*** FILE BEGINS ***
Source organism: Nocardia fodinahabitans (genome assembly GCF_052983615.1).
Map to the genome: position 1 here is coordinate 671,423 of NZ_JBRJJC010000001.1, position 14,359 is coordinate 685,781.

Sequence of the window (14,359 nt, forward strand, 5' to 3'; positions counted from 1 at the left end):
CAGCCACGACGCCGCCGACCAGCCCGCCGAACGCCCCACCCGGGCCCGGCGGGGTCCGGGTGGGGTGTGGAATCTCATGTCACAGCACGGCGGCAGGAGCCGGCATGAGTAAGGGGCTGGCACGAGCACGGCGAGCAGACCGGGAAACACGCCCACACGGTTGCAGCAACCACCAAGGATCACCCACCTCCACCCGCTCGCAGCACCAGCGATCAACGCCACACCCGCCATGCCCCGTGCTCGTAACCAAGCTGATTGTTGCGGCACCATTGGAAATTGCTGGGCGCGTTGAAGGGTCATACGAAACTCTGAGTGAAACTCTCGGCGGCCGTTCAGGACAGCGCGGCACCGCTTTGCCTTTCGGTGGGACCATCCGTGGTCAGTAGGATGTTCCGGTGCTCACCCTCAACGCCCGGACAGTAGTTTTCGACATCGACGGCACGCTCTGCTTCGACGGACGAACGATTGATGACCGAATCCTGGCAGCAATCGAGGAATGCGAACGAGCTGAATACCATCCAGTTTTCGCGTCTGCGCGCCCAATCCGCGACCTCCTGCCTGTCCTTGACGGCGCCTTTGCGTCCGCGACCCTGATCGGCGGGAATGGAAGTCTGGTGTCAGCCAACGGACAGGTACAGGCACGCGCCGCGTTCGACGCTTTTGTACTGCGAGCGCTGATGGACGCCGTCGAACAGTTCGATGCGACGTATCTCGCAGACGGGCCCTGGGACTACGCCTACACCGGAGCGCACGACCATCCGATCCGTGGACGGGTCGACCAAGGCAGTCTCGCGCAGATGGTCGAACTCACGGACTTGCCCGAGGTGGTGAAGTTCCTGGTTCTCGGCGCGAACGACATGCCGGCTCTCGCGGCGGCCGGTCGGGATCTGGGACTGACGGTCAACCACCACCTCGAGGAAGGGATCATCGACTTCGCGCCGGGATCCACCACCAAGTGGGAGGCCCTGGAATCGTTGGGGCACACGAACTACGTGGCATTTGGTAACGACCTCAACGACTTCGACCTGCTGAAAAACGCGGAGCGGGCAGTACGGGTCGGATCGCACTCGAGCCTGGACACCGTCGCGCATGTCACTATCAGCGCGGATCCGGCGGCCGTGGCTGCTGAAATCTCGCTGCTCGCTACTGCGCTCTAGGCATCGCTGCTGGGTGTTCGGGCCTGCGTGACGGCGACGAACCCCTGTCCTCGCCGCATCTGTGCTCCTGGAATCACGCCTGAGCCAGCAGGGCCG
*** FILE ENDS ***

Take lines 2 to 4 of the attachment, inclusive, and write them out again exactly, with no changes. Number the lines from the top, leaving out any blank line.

Map to the genome: position 1 here is coordinate 671,423 of NZ_JBRJJC010000001.1, position 14,359 is coordinate 685,781.

Sequence of the window (14,359 nt, forward strand, 5' to 3'; positions counted from 1 at the left end):
CAGCCACGACGCCGCCGACCAGCCCGCCGAACGCCCCACCCGGGCCCGGCGGGGTCCGGGTGGGGTGTGGAATCTCATGTCACAGCACGGCGGCAGGAGCCGGCATGAGTAAGGGGCTGGCACGAGCACGGCGAGCAGACCGGGAAACACGCCCACACGGTTGCAGCAACCACCAAGGATCACCCACCTCCACCCGCTCGCAGCACCAGCGATCAACGCCACACCCGCCATGCCCCGTGCTCGTAACCAAGCTGATTGTTGCGGCACCATTGGAAATTGCTGGGCGCGTTGAAGGGTCATACGAAACTCTGAGTGAAACTCTCGGCGGCCGTTCAGGACAGCGCGGCACCGCTTTGCCTTTCGGTGGGACCATCCGTGGTCAGTAGGATGTTCCGGTGCTCACCCTCAACGCCCGGACAGTAGTTTTCGACATCGACGGCACGCTCTGCTTCGACGGACGAACGATTGATGACCGAATCCTGGCAGCAATCGAGGAATGCGAACGAGCTGAATACCATCCAGTTTTCGCGTCTGCGCGCCCAATCCGCGACCTCCTGCCTGTCCTTGACGGCGCCTTTGCGTCCGCGACCCTGATCGGCGGGAATGGAAGTCTGGTGTCAGCCAACGGACAGGTACAGGCACGCGCCGCGTTCGACGCTTTTGTACTGCGAGCGCTGATGGACGCCGTCGAACAGTTCGATGCGACGTATCTCGCAGACGGGCCCTGGGACTACGCCTACACCGGAGCGCACGACCATCCGATCCGTGGACGGGTCGACCAAGGCAGTCTCGCGCAGATGGTCGAACTCACGGACTTGCCCGAGGTGGTGAAGTTCCTGGTTCTCGGCGCGAACGACATGCCGGCTCTCGCGGCGGCCGGTCGGGATCTGGGACTGACGGTCAACCACCACCTCGAGGAAGGGATCATCGACTTCGCGCCGGGATCCACCACCAAGTGGGAGGCCCTGGAATCGTTGGGGCACACGAACTACGTGGCATTTGGTAACGACCTCAACGACTTCGACCTGCTGAAAAACGCGGAGCGGGCAGTACGGGTCGGATCGCACTCGAGCCTGGACACCGTCGCGCATGTCACTATCAGCGCGGATCCGGCGGCCGTGGCTGCTGAAATCTCGCTGCTCGCTACTGCGCTCTAGGCATCGCTGCTGGGTGTTCGGGCCTGCGTGACGGCGACGAACCCCTGTCCTCGCCGCATCTGTGCTCCTGGAATCACGCCTGAGCCAGCAGGGCCG